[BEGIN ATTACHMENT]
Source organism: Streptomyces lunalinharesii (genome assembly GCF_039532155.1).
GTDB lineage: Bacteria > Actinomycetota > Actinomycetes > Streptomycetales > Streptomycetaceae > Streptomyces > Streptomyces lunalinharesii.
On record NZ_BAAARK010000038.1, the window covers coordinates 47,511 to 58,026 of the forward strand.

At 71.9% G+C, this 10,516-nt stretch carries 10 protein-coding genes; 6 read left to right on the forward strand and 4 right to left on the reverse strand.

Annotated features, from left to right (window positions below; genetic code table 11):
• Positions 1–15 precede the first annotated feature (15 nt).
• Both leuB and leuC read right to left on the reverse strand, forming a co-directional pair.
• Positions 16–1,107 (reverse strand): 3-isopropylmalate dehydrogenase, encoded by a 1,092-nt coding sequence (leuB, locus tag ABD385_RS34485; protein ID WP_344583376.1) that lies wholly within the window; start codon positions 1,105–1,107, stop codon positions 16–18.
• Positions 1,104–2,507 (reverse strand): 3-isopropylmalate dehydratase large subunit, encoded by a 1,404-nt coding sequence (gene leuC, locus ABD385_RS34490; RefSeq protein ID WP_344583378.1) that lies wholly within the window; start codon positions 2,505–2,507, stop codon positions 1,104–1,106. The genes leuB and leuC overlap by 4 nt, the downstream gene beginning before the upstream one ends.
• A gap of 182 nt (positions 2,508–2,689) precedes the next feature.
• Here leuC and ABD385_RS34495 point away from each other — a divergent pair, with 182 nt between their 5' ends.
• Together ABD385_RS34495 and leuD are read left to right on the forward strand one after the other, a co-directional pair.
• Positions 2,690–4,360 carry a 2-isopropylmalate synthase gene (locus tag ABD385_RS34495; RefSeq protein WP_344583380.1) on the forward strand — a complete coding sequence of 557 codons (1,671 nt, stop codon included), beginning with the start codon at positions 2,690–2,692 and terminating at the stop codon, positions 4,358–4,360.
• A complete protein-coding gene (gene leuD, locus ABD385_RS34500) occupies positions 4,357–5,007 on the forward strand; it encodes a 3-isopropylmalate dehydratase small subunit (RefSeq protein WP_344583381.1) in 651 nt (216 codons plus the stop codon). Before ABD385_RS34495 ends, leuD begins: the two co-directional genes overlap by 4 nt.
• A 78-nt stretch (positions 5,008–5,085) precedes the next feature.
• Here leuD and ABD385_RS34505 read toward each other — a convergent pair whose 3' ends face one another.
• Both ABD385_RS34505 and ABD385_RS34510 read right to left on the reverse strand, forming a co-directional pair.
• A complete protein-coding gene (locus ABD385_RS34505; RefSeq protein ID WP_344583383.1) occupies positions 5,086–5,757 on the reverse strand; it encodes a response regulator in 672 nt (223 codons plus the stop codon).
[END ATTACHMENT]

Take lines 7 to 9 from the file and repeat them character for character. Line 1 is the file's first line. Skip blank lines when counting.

• Both leuB and leuC read right to left on the reverse strand, forming a co-directional pair.
• Positions 16–1,107 (reverse strand): 3-isopropylmalate dehydrogenase, encoded by a 1,092-nt coding sequence (leuB, locus tag ABD385_RS34485; protein ID WP_344583376.1) that lies wholly within the window; start codon positions 1,105–1,107, stop codon positions 16–18.
• Positions 1,104–2,507 (reverse strand): 3-isopropylmalate dehydratase large subunit, encoded by a 1,404-nt coding sequence (gene leuC, locus ABD385_RS34490; RefSeq protein ID WP_344583378.1) that lies wholly within the window; start codon positions 2,505–2,507, stop codon positions 1,104–1,106. The genes leuB and leuC overlap by 4 nt, the downstream gene beginning before the upstream one ends.